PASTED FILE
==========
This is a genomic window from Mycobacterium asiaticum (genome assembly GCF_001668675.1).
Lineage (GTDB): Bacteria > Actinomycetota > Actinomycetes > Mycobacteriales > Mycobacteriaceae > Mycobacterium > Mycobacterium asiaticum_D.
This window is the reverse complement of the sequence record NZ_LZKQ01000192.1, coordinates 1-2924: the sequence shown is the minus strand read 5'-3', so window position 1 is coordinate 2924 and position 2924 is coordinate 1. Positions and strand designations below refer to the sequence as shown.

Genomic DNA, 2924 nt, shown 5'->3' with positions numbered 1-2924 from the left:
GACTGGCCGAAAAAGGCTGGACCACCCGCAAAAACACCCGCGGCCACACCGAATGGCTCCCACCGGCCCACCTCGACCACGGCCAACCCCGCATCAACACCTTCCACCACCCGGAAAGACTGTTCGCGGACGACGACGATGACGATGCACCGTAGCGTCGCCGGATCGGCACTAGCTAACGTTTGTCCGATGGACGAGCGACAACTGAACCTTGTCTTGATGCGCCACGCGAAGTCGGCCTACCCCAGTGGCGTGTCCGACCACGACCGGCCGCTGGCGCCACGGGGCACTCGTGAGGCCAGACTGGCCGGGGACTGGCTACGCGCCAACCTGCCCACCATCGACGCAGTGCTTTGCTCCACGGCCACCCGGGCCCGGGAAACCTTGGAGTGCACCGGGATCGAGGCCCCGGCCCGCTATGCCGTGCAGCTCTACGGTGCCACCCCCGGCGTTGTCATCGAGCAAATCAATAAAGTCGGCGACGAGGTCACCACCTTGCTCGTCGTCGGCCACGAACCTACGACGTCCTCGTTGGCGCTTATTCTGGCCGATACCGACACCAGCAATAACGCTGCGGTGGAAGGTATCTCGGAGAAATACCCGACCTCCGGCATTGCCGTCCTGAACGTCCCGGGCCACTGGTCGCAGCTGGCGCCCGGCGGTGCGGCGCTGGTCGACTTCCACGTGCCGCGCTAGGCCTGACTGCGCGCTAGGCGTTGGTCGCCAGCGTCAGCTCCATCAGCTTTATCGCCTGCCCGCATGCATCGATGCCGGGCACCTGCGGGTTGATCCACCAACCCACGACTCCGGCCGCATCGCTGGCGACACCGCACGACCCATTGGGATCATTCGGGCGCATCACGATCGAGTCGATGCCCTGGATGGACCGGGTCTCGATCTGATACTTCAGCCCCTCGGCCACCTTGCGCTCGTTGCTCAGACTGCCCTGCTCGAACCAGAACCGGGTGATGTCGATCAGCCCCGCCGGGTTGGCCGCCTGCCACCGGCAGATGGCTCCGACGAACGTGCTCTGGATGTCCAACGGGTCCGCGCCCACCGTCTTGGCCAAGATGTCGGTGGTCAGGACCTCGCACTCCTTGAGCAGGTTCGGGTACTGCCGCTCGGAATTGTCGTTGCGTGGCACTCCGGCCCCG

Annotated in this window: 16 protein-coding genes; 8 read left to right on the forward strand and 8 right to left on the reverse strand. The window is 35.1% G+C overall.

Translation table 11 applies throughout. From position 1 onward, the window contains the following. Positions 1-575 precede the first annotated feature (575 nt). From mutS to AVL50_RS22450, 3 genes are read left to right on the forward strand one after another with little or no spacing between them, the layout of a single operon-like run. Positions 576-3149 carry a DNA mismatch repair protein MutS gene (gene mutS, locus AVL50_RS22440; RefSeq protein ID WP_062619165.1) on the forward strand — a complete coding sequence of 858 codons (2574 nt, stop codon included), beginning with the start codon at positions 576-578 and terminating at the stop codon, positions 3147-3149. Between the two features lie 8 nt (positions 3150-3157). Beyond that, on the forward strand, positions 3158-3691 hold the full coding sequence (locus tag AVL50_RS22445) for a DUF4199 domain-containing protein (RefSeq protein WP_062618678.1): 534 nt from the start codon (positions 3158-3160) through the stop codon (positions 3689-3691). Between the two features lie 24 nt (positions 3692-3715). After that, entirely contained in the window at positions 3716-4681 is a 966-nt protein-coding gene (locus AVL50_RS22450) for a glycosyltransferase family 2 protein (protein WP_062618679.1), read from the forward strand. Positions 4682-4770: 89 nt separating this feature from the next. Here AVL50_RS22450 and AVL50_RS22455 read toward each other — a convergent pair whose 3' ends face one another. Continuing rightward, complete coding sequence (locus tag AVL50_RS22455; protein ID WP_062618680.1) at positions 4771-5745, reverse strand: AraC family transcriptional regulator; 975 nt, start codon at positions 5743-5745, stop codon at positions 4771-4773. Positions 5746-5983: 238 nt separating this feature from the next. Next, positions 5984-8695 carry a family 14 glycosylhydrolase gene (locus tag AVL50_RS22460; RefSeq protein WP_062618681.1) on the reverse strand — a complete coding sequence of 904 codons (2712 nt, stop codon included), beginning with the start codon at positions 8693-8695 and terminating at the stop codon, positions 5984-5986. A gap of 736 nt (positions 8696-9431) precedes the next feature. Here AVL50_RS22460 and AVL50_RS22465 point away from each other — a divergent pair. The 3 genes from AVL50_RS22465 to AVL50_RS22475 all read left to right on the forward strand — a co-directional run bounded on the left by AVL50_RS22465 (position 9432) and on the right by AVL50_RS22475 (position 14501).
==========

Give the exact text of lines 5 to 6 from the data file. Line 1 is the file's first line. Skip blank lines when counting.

GACTGGCCGAAAAAGGCTGGACCACCCGCAAAAACACCCGCGGCCACACCGAATGGCTCCCACCGGCCCACCTCGACCACGGCCAACCCCGCATCAACACCTTCCACCACCCGGAAAGACTGTTCGCGGACGACGACGATGACGATGCACCGTAGCGTCGCCGGATCGGCACTAGCTAACGTTTGTCCGATGGACGAGCGACAACTGAACCTTGTCTTGATGCGCCACGCGAAGTCGGCCTACCCCAGTGGCGTGTCCGACCACGACCGGCCGCTGGCGCCACGGGGCACTCGTGAGGCCAGACTGGCCGGGGACTGGCTACGCGCCAACCTGCCCACCATCGACGCAGTGCTTTGCTCCACGGCCACCCGGGCCCGGGAAACCTTGGAGTGCACCGGGATCGAGGCCCCGGCCCGCTATGCCGTGCAGCTCTACGGTGCCACCCCCGGCGTTGTCATCGAGCAAATCAATAAAGTCGGCGACGAGGTCACCACCTTGCTCGTCGTCGGCCACGAACCTACGACGTCCTCGTTGGCGCTTATTCTGGCCGATACCGACACCAGCAATAACGCTGCGGTGGAAGGTATCTCGGAGAAATACCCGACCTCCGGCATTGCCGTCCTGAACGTCCCGGGCCACTGGTCGCAGCTGGCGCCCGGCGGTGCGGCGCTGGTCGACTTCCACGTGCCGCGCTAGGCCTGACTGCGCGCTAGGCGTTGGTCGCCAGCGTCAGCTCCATCAGCTTTATCGCCTGCCCGCATGCATCGATGCCGGGCACCTGCGGGTTGATCCACCAACCCACGACTCCGGCCGCATCGCTGGCGACACCGCACGACCCATTGGGATCATTCGGGCGCATCACGATCGAGTCGATGCCCTGGATGGACCGGGTCTCGATCTGATACTTCAGCCCCTCGGCCACCTTGCGCTCGTTGCTCAGACTGCCCTGCTCGAACCAGAACCGGGTGATGTCGATCAGCCCCGCCGGGTTGGCCGCCTGCCACCGGCAGATGGCTCCGACGAACGTGCTCTGGATGTCCAACGGGTCCGCGCCCACCGTCTTGGCCAAGATGTCGGTGGTCAGGACCTCGCACTCCTTGAGCAGGTTCGGGTACTGCCGCTCGGAATTGTCGTTGCGTGGCACTCCGGCCCCG

Annotated in this window: 16 protein-coding genes; 8 read left to right on the forward strand and 8 right to left on the reverse strand. The window is 35.1% G+C overall.